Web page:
November 2014 saw the 25th anniversary of the fall of the Berlin Wall.
To celebrate the event, light bulbs were placed along a 15 km stretch of the former border in the heart of Berlin.
For a whole weekend 8,000 of these lights showed where the city had been divided by the wall for almost 30 years.
Fortified borders are found throughout history. The Romans built them in England and Germany almost 2,000 years ago, the Chinese built the Chinese Wall and the United States fortified 1,000 km of their border with Mexico.
The purpose of all these was or is to keep people out of the respective territory.
There is a big difference to the Berlin Wall:
It built by the former East German communist government to keep their people in!
In the 1950s large numbers of people left East Germany to the West. The border between both parts was then closed and fortified.
West Berlin – completely surrounded by communist Germany – was then the only point to leave East Germany. It was used by many people: Until 1961, when the Berlin wall was built, about 20 % of the population of communist East Germany had left the country. 3.5 million people fled from dictatorship.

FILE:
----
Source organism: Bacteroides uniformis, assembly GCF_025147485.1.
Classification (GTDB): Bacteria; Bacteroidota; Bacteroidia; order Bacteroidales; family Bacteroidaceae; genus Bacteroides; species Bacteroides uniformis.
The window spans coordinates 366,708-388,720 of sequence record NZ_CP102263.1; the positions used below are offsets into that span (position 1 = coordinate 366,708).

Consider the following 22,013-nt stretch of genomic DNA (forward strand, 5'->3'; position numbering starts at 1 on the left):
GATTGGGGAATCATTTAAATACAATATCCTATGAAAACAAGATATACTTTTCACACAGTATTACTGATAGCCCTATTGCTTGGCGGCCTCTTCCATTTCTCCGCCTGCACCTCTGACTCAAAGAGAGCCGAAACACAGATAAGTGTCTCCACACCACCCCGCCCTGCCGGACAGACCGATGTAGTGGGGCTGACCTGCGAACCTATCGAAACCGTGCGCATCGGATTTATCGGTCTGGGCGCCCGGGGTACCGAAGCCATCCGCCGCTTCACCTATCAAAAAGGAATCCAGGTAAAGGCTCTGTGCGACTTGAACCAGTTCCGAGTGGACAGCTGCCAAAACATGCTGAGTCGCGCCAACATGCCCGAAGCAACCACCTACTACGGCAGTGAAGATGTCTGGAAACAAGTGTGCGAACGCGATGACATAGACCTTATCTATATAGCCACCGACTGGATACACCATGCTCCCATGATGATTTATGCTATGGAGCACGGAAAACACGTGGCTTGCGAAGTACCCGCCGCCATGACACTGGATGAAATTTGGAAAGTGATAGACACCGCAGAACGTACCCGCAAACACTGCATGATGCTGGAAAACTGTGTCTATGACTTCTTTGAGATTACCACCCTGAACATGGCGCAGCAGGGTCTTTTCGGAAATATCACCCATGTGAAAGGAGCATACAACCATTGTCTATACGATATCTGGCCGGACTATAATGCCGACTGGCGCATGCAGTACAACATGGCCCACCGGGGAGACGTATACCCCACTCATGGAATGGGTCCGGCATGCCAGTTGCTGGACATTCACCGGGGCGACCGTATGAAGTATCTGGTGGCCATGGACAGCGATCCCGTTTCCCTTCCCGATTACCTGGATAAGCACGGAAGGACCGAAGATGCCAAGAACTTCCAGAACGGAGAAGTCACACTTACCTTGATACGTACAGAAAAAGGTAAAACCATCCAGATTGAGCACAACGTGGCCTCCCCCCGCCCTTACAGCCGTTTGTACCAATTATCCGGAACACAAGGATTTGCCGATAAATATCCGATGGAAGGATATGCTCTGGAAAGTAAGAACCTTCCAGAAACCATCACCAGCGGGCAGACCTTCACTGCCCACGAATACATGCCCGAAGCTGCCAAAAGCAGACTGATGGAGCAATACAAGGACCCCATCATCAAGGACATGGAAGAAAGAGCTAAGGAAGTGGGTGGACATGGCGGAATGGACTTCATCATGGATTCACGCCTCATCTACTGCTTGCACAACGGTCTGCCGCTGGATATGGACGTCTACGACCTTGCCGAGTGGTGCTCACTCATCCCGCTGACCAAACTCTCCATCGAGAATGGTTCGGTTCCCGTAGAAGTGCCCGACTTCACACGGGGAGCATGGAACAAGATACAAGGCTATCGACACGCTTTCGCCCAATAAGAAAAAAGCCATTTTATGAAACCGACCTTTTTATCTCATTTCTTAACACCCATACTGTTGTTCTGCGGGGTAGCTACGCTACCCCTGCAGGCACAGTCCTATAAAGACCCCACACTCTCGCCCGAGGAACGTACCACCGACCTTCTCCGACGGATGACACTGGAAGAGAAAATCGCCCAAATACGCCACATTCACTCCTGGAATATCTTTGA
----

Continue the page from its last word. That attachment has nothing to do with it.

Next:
In the summer of 1961 barbed wire and concrete walls were built around West Berlin along the 160 km border to East Germany, closing the inner German border for good.
For 28 years people in East Germany were kept inside their own country by their government. If they tried to flee, they were shot by the border guards.
With the fall of the eastern block in 1989, the Berlin Wall became obsolete and soon a memorial to the communist dictatorship.
Parts of it can be found all around the World as memorials as well.
Visit the Wall
In Berlin itself a memorial trail was completed that leads all around the former West Berlin.
Following the route of the Berlin Wall you can explore its history as well as the history of Berlin.
It is signposted and there is English documentation even as an audio guide.
You can also use an app to help you navigate along the route and find points of interest.
The Berlin Wall is an important part not only of German history but also of the 20th century Cold War era.